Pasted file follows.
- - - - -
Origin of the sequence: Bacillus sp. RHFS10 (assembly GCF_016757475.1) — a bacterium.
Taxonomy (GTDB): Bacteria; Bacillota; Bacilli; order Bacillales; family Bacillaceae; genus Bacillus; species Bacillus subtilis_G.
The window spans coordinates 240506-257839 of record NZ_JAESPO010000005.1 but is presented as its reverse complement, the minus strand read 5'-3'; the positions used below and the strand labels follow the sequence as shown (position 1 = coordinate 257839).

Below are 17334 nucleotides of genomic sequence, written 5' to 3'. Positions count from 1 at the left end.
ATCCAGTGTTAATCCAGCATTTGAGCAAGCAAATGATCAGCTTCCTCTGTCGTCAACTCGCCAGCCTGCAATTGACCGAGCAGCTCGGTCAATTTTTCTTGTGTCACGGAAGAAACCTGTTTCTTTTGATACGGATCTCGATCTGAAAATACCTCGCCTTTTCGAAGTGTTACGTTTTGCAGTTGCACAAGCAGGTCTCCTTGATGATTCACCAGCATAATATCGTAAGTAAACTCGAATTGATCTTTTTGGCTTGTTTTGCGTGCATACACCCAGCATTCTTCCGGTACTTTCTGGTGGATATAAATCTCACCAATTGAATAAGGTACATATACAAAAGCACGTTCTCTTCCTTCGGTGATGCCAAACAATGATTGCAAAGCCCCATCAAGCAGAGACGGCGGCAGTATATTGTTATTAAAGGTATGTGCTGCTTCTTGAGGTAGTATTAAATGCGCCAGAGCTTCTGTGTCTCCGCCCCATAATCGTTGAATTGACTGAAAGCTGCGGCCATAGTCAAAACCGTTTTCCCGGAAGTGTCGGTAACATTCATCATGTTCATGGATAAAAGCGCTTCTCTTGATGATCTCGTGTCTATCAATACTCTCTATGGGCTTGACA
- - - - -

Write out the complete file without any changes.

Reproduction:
Origin of the sequence: Bacillus sp. RHFS10 (assembly GCF_016757475.1) — a bacterium.
Taxonomy (GTDB): Bacteria; Bacillota; Bacilli; order Bacillales; family Bacillaceae; genus Bacillus; species Bacillus subtilis_G.
The window spans coordinates 240506-257839 of record NZ_JAESPO010000005.1 but is presented as its reverse complement, the minus strand read 5'-3'; the positions used below and the strand labels follow the sequence as shown (position 1 = coordinate 257839).

Below are 17334 nucleotides of genomic sequence, written 5' to 3'. Positions count from 1 at the left end.
ATCCAGTGTTAATCCAGCATTTGAGCAAGCAAATGATCAGCTTCCTCTGTCGTCAACTCGCCAGCCTGCAATTGACCGAGCAGCTCGGTCAATTTTTCTTGTGTCACGGAAGAAACCTGTTTCTTTTGATACGGATCTCGATCTGAAAATACCTCGCCTTTTCGAAGTGTTACGTTTTGCAGTTGCACAAGCAGGTCTCCTTGATGATTCACCAGCATAATATCGTAAGTAAACTCGAATTGATCTTTTTGGCTTGTTTTGCGTGCATACACCCAGCATTCTTCCGGTACTTTCTGGTGGATATAAATCTCACCAATTGAATAAGGTACATATACAAAAGCACGTTCTCTTCCTTCGGTGATGCCAAACAATGATTGCAAAGCCCCATCAAGCAGAGACGGCGGCAGTATATTGTTATTAAAGGTATGTGCTGCTTCTTGAGGTAGTATTAAATGCGCCAGAGCTTCTGTGTCTCCGCCCCATAATCGTTGAATTGACTGAAAGCTGCGGCCATAGTCAAAACCGTTTTCCCGGAAGTGTCGGTAACATTCATCATGTTCATGGATAAAAGCGCTTCTCTTGATGATCTCGTGTCTATCAATACTCTCTATGGGCTTGACA